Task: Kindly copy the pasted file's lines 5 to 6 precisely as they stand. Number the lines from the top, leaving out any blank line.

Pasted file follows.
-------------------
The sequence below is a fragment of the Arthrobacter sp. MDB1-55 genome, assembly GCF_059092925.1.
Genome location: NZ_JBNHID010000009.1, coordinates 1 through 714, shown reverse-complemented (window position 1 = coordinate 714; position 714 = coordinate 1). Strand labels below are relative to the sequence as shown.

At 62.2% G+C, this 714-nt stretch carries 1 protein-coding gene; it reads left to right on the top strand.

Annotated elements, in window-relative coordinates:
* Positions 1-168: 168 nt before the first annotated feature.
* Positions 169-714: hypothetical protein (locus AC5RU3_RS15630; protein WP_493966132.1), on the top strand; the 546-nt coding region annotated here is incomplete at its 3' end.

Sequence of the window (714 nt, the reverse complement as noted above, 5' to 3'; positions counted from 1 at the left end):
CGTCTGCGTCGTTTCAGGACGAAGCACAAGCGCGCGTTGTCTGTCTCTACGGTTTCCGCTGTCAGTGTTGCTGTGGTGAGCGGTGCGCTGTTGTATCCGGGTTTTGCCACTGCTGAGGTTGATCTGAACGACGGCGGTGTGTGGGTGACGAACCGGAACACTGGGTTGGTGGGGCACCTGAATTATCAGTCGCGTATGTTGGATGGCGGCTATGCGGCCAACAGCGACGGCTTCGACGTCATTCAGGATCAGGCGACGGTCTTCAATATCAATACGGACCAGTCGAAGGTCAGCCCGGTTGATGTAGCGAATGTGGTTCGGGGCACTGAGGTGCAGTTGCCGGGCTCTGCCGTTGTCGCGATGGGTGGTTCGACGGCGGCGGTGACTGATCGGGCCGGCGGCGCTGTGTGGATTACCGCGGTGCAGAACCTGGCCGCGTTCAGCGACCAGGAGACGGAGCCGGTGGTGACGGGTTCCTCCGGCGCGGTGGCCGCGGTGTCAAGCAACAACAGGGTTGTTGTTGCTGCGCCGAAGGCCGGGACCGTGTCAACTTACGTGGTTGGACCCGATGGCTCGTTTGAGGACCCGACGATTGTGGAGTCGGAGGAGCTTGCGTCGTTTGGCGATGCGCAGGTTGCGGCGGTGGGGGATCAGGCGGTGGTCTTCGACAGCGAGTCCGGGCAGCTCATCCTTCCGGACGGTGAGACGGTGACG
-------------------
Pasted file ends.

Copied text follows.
* Positions 1-168: 168 nt before the first annotated feature.
* Positions 169-714: hypothetical protein (locus AC5RU3_RS15630; protein WP_493966132.1), on the top strand; the 546-nt coding region annotated here is incomplete at its 3' end.